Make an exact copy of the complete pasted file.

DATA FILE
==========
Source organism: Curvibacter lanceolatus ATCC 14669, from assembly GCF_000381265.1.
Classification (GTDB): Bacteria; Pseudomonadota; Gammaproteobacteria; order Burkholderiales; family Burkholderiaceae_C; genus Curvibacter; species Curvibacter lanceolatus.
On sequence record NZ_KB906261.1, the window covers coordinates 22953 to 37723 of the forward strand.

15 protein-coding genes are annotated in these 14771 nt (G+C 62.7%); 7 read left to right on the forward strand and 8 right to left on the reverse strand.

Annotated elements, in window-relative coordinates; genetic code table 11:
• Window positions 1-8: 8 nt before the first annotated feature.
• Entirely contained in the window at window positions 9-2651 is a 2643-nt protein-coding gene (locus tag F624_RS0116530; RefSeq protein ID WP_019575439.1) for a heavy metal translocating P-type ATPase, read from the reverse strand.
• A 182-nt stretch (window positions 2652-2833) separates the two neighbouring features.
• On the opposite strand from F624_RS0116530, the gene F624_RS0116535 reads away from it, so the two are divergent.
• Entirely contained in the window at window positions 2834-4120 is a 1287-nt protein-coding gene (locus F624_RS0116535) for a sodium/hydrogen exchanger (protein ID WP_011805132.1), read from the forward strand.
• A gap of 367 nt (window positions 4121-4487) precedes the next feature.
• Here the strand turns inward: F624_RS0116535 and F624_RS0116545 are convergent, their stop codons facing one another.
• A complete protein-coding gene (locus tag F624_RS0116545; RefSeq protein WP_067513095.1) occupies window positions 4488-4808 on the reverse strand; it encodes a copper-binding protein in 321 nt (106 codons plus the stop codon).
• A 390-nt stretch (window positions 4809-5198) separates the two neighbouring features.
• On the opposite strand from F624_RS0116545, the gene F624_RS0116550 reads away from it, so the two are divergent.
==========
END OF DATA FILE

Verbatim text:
Source organism: Curvibacter lanceolatus ATCC 14669, from assembly GCF_000381265.1.
Classification (GTDB): Bacteria; Pseudomonadota; Gammaproteobacteria; order Burkholderiales; family Burkholderiaceae_C; genus Curvibacter; species Curvibacter lanceolatus.
On sequence record NZ_KB906261.1, the window covers coordinates 22953 to 37723 of the forward strand.

15 protein-coding genes are annotated in these 14771 nt (G+C 62.7%); 7 read left to right on the forward strand and 8 right to left on the reverse strand.

Annotated elements, in window-relative coordinates; genetic code table 11:
• Window positions 1-8: 8 nt before the first annotated feature.
• Entirely contained in the window at window positions 9-2651 is a 2643-nt protein-coding gene (locus tag F624_RS0116530; RefSeq protein ID WP_019575439.1) for a heavy metal translocating P-type ATPase, read from the reverse strand.
• A 182-nt stretch (window positions 2652-2833) separates the two neighbouring features.
• On the opposite strand from F624_RS0116530, the gene F624_RS0116535 reads away from it, so the two are divergent.
• Entirely contained in the window at window positions 2834-4120 is a 1287-nt protein-coding gene (locus F624_RS0116535) for a sodium/hydrogen exchanger (protein ID WP_011805132.1), read from the forward strand.
• A gap of 367 nt (window positions 4121-4487) precedes the next feature.
• Here the strand turns inward: F624_RS0116535 and F624_RS0116545 are convergent, their stop codons facing one another.
• A complete protein-coding gene (locus tag F624_RS0116545; RefSeq protein WP_067513095.1) occupies window positions 4488-4808 on the reverse strand; it encodes a copper-binding protein in 321 nt (106 codons plus the stop codon).
• A 390-nt stretch (window positions 4809-5198) separates the two neighbouring features.
• On the opposite strand from F624_RS0116545, the gene F624_RS0116550 reads away from it, so the two are divergent.